With the evolution of the workplace, HR leaders must recognise and embrace both opportunities and challenges.
Day 2 of the HR Tech Festival Asia 2023 is jam-packed with presentations and innovations that will shape the way organisations work in 2023 and beyond.
Winners of the HR Tech Festival Asia 2023 were recognised for setting the benchmark of excellence and innovation in the HR industry.
Organisations need to understand the employee experience and take action on the moments that have the biggest impact on engagement.
Organisations should not neglect the human potential in their employees, even as technologies continue to impact and change the way we work.
While employees remain confident that their employers will support them during uncertain times, job and income stability are paramount.
Although jobs will be lost to generative AI, this will be compensated by the creation of new jobs and higher productivity, says Goldman Sachs.
The announcement comes as the tech company prepares to lay off 10% of its workforce through the end of the fiscal year.
While hiring sentiments remain positive, momentum in the labour market is expected to ease, says the Ministry of Manpower (MOM).
Josh Bersin discusses how organisations can manage layoffs more effectively, even in uncertain economic times.
While employment continued to grow in Q3’2022, the Ministry of Manpower expects this momentum to be stunted in the months ahead.
Those who are curious about how the world works and their role in it are likely to innovate at the workplace, said CEO Adam Selipsky.
With people key for organisational success, attracting and retaining the best talent is on the agenda of every HR and business leader heading into 2023.
Job training and reskilling are measures that can be taken to create more employment opportunities in 2023, says business group.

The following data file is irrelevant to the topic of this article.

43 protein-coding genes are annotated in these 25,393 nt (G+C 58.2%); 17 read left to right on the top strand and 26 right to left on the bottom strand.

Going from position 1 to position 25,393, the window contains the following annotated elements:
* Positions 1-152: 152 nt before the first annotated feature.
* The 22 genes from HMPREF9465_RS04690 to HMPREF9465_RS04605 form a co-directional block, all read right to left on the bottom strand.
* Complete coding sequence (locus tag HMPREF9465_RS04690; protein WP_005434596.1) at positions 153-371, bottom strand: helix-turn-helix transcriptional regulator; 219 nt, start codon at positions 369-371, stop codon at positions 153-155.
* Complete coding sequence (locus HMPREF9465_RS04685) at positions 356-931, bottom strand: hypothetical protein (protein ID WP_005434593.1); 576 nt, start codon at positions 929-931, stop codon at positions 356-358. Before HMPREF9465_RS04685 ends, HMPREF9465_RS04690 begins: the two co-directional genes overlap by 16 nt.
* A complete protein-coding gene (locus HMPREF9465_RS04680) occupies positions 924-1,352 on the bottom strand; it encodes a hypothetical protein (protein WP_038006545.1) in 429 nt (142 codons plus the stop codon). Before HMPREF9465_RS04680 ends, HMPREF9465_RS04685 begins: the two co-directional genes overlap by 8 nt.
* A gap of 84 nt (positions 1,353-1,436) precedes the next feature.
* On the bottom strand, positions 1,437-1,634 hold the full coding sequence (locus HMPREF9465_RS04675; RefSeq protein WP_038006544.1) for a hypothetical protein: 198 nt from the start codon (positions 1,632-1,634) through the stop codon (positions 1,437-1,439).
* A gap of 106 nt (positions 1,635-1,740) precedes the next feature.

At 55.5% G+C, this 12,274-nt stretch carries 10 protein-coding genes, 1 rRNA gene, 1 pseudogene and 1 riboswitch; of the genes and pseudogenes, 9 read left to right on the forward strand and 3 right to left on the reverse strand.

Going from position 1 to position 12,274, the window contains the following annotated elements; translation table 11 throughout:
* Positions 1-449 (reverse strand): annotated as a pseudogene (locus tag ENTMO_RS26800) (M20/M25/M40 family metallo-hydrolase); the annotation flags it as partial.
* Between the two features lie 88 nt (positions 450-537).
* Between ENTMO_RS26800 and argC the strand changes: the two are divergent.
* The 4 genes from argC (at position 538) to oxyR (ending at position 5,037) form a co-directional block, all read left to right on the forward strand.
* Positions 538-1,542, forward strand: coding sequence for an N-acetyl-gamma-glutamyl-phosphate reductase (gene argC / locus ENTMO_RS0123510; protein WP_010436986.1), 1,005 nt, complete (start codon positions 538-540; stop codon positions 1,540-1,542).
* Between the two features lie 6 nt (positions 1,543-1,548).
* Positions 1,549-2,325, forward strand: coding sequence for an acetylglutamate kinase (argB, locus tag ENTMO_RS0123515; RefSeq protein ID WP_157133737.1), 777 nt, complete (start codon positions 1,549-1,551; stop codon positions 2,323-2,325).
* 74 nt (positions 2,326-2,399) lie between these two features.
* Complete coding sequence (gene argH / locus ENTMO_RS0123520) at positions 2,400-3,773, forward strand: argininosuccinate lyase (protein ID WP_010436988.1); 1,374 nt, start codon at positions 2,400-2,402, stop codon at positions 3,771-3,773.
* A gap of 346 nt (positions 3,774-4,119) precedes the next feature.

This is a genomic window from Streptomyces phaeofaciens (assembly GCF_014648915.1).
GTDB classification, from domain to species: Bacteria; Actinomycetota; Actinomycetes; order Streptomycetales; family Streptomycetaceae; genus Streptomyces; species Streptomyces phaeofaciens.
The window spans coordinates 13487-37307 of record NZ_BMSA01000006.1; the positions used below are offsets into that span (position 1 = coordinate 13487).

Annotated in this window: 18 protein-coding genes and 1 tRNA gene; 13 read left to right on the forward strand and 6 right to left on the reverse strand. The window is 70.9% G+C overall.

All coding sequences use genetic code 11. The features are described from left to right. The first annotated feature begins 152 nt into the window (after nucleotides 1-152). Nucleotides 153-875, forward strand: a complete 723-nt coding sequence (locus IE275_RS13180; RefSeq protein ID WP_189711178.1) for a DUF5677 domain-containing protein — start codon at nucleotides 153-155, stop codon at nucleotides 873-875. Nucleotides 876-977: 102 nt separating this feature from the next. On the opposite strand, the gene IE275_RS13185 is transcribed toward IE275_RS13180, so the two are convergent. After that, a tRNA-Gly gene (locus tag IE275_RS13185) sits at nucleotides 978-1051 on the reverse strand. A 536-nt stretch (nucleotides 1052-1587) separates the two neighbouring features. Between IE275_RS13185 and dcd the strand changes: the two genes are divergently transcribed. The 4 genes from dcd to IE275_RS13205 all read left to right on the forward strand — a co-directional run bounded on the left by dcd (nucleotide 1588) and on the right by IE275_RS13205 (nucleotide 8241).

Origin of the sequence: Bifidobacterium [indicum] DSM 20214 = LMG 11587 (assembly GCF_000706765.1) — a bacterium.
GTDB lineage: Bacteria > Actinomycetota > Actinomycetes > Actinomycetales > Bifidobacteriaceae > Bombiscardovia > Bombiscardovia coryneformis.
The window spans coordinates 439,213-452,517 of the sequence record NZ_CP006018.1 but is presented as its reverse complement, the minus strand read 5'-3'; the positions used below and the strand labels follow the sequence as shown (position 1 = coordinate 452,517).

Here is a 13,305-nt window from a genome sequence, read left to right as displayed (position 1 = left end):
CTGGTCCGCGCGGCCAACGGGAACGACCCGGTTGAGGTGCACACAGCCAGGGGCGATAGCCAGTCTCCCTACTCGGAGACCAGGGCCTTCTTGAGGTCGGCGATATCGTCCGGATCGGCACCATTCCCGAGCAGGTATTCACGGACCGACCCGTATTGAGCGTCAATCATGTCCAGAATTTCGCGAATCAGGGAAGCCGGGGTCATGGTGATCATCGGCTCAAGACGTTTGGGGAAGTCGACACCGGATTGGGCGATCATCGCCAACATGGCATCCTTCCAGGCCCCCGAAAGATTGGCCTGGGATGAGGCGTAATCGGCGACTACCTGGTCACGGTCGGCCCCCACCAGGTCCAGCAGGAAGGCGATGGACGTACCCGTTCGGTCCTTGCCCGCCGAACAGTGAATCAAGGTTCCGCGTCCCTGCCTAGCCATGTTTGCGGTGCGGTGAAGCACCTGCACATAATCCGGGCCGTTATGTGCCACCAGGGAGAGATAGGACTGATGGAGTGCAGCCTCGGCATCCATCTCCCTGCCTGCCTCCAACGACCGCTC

Although employment grew in Q3’2022, global conditions are likely to create an uncertain labour market in the coming months.
While the unemployment rate has fallen below pre-pandemic levels, the Ministry of Manpower (MOM) has cautioned against looming economic uncertainty.
Despite the loss, Forrester expects the green economy to help make up for some losses as more countries commit to carbon neutrality.
The number of working people aged 15 and above hit 51.4 million in 1H2022, marking a 400,000 year-on-year rise.
The unemployment rates in May stayed unchanged from the month before, and the likelihood of a downturn remains low.
Many workers who lost their jobs
were able to find new employment within six months due to the availability of positions.
Fresh data has revealed that Australia’s job market continued to strengthen as the unemployment rate remains at a historic low.
A government bill has been passed to allow employers to sack workers who refuse to receive a COVID-19 vaccination without a reasonable excuse.
The unemployment rate for youths aged 15 to 24 reached a 10-month low of 12.8% in April, falling by 3,800 to 357,200 over the month.
The city is pushing out two measures for alleviating the financial burden on seven key industries seriously affected by the pandemic.
The Ministry of Manpower expects unemployment to stay low amid a tight labour market and high demand for workers.
Malaysia’s labour market momentum escalated in the first quarter of 2022 as both demand and supply ascended further.
The unemployment rate for males declined by 0.2 percentage points to 4%, its lowest level since October 2008.
Amid the prolonged pandemic, 43.1% of firms listed on the country's main and minor bourses slashed the number of their employees last year from 2020.
As the economy continues to recover from the pandemic, the number of retrenchments fell to 1,300, or 0.6 per 1,000 employees from January to March.
Compared to a month earlier, the number of workers rose by 180,000 in March, while workers who were unemployed fell by 90,000 over the same month.